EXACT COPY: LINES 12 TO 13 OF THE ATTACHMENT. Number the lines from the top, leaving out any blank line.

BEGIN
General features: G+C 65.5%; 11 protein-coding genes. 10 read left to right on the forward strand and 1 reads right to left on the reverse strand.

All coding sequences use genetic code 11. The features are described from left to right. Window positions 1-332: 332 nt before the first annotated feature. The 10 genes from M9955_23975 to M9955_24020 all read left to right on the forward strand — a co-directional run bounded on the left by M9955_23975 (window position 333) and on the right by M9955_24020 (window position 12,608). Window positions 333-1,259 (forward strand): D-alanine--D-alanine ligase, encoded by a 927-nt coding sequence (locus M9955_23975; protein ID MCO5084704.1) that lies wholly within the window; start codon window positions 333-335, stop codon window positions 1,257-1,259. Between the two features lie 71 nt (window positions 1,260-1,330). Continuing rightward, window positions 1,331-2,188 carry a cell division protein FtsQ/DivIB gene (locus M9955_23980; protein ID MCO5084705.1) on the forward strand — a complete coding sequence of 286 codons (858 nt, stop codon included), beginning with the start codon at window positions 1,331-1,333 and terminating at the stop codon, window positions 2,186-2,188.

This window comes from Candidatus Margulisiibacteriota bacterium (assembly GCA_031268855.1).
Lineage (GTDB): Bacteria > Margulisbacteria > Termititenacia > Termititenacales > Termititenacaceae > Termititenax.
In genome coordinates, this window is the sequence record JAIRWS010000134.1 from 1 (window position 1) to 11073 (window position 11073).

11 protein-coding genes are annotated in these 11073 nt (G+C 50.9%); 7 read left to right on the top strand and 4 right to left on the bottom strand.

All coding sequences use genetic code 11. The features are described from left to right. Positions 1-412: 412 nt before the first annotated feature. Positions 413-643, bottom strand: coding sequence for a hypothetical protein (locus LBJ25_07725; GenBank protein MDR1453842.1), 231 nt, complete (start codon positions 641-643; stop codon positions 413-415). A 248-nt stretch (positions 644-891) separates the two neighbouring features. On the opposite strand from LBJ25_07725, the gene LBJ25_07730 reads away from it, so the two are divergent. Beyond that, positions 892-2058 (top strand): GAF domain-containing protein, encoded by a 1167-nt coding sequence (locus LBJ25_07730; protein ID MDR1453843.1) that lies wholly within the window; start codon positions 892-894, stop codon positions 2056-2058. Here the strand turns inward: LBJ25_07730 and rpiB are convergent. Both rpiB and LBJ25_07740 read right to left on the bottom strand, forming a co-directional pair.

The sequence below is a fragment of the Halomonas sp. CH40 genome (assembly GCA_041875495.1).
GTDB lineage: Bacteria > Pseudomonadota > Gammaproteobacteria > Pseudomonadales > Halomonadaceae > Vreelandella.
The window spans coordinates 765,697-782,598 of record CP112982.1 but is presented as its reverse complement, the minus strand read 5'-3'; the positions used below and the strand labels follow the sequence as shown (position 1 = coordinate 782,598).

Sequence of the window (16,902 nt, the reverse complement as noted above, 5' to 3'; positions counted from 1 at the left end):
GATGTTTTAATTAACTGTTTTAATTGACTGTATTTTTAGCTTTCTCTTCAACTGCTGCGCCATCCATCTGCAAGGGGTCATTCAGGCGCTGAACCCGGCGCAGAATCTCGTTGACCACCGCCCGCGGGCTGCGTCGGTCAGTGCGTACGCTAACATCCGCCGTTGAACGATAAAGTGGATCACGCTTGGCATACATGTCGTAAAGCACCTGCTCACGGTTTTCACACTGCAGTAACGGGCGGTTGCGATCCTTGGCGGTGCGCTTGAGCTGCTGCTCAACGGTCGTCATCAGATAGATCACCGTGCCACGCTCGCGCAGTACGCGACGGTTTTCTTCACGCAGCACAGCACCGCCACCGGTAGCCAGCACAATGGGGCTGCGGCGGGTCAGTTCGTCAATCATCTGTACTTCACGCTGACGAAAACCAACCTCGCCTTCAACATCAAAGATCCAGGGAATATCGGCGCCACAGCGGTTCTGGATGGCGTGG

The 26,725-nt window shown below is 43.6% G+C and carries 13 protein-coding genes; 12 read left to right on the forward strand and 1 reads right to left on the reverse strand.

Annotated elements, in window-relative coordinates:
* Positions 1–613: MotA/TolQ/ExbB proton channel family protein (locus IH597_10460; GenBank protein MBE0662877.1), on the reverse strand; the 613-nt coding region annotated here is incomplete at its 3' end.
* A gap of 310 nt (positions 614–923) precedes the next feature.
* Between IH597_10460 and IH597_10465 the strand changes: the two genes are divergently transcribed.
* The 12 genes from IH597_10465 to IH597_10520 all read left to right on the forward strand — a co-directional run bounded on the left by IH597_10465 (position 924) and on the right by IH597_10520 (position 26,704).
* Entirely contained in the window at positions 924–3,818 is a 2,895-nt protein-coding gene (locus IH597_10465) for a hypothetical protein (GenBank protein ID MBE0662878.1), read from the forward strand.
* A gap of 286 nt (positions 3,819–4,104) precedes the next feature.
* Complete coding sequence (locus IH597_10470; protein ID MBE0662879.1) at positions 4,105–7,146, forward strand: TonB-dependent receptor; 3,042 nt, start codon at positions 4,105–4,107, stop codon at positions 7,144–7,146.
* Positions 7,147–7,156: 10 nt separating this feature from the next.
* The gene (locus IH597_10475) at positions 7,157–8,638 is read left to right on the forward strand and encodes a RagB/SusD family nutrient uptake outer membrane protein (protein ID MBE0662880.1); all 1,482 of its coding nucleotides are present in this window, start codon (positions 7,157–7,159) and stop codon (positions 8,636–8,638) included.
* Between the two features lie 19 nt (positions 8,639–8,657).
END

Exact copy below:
GATGTTTTAATTAACTGTTTTAATTGACTGTATTTTTAGCTTTCTCTTCAACTGCTGCGCCATCCATCTGCAAGGGGTCATTCAGGCGCTGAACCCGGCGCAGAATCTCGTTGACCACCGCCCGCGGGCTGCGTCGGTCAGTGCGTACGCTAACATCCGCCGTTGAACGATAAAGTGGATCACGCTTGGCATACATGTCGTAAAGCACCTGCTCACGGTTTTCACACTGCAGTAACGGGCGGTTGCGATCCTTGGCGGTGCGCTTGAGCTGCTGCTCAACGGTCGTCATCAGATAGATCACCGTGCCACGCTCGCGCAGTACGCGACGGTTTTCTTCACGCAGCACAGCACCGCCACCGGTAGCCAGCACAATGGGGCTGCGGCGGGTCAGTTCGTCAATCATCTGTACTTCACGCTGACGAAAACCAACCTCGCCTTCAACATCAAAGATCCAGGGAATATCGGCGCCACAGCGGTTCTGGATGGCGTGG

The 26,725-nt window shown below is 43.6% G+C and carries 13 protein-coding genes; 12 read left to right on the forward strand and 1 reads right to left on the reverse strand.